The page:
Astronomy is the study of the universe beyond the Earth’s atmosphere.
It explores the physics, chemistry, and evolution of objects like moons, planets, stars, nebulae, and galaxies, as well as features like supernovae explosions and cosmic background radiation.
Faculty: Faculty of Science
Degree options: Any degree, minor
As part of the Department of Physics, a minor in astronomy at Mount Allison combines astronomy-related courses in physics with complementary courses in a number of other disciplines including biology, chemistry, environmental science, philosophy, computer science, and mathematics.
Astronomy courses include such topics as:
- Solar system astronomy
- Stars, galaxies and the Universe
- Life in the Universe
In addition to formal astronomy courses, the physics department offers a number of advanced courses relevant to those planning a career in astrophysics, including modern optics, classical mechanics, relativity, and signal processing.
Find a list of astronomy courses in the academic calendar – physics.
Popular career paths for astronomy graduates include:
- aerospace engineer
- atmospheric physicist
- computer systems analyst
- mining/geological engineer
- forensic engineer
- telescope structures/optics specialist
“The thing I love most about the astronomy program at Mount Allison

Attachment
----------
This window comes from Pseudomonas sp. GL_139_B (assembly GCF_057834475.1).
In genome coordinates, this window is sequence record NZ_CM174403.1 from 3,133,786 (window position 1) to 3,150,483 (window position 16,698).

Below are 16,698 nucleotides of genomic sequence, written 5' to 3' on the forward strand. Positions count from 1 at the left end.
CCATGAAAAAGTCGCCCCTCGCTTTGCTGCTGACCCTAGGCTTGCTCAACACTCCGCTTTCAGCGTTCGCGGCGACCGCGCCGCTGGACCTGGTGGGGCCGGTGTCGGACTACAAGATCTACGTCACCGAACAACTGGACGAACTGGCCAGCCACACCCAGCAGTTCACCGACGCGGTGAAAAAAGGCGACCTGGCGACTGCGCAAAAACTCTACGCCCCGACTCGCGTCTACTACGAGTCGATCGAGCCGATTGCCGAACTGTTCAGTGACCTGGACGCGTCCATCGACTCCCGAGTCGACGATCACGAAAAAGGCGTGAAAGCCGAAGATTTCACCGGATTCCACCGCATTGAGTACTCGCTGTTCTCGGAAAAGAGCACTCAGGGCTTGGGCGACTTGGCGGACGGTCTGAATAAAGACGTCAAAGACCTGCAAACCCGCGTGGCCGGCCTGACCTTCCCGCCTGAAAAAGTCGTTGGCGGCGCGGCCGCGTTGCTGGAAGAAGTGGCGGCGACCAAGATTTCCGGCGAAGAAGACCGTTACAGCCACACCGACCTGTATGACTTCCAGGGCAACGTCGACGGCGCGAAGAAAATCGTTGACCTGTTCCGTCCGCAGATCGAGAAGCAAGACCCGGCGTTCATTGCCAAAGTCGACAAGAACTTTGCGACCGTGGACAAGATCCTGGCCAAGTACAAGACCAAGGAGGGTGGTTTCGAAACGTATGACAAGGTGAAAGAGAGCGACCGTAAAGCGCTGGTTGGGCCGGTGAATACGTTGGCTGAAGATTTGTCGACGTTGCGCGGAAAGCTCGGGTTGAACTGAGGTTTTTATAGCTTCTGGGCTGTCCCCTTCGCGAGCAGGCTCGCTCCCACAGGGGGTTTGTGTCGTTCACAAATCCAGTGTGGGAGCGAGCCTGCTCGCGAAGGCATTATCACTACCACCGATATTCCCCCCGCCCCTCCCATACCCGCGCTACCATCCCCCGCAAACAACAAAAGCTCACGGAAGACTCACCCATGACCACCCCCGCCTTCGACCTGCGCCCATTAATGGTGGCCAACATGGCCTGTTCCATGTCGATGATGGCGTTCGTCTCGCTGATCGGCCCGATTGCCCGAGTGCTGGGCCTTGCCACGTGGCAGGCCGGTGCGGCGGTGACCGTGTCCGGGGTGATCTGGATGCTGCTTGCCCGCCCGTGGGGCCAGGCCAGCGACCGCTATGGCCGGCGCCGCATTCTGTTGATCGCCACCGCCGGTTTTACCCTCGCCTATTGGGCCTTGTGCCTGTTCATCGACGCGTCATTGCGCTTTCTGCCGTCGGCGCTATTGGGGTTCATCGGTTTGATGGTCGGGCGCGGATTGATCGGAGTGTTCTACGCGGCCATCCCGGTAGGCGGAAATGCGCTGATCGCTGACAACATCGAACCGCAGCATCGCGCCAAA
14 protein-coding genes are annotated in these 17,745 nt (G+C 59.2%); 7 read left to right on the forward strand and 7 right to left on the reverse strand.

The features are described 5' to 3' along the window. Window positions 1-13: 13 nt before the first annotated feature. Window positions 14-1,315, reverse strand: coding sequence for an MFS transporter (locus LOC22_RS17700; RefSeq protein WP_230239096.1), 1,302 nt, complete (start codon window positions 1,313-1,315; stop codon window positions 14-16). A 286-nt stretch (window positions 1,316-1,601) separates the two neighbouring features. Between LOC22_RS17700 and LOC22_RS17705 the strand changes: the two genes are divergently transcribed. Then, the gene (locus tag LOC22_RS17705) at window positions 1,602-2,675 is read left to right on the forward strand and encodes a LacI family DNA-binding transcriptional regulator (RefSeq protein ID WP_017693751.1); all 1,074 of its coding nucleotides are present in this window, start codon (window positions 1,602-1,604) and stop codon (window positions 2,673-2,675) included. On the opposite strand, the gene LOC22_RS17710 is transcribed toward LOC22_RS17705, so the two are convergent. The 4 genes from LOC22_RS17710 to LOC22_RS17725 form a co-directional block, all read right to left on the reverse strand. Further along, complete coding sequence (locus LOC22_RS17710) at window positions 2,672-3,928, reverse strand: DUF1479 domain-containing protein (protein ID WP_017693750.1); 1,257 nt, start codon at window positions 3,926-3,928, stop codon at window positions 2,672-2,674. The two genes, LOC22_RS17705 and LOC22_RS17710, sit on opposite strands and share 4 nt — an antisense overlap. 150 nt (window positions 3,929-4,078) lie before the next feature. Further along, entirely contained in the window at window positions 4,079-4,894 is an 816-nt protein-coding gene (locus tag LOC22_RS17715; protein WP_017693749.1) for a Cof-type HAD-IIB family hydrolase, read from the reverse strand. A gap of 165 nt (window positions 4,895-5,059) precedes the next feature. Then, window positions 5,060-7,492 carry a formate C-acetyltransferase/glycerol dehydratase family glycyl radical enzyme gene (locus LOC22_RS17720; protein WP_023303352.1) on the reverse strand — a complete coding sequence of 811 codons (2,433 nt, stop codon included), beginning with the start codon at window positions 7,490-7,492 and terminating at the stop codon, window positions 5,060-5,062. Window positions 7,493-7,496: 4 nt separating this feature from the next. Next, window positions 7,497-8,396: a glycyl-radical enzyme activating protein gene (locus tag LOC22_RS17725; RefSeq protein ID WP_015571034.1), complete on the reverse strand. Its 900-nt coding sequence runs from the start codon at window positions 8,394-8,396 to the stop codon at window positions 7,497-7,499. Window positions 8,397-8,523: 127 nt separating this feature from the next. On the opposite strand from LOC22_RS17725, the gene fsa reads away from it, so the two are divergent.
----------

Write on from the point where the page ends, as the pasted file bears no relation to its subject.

is the hands-on experience it gives you. Whether it be in a class-based
lab, or through a summer research position, you are given a chance to do
hands-on astronomy at a high level.”
Honours physics, minors in astronomy and mathematics (’14)
Port Williams, NS
The Mount Allison Gemini Observatory (MAGO) is a dual-dome astronomical observational observatory housing two identical 11" Schmidt-Cassegrain telescopes. It is used extensively by the physics department for hands-on astronomy classes, as well as being open to the public for special viewing nights and activities. Some of the celestial objects viewed through our telescopes include planets and moons of our solar system, nebulae, star clusters, and galaxies.
Dr. Catherine Lovekin
Assistant professor, physics (astronomy)
Research interests: the structure and evolution of massive stars, asterosiesmology, binary stars, luminous blue variables (LBVs), mass loss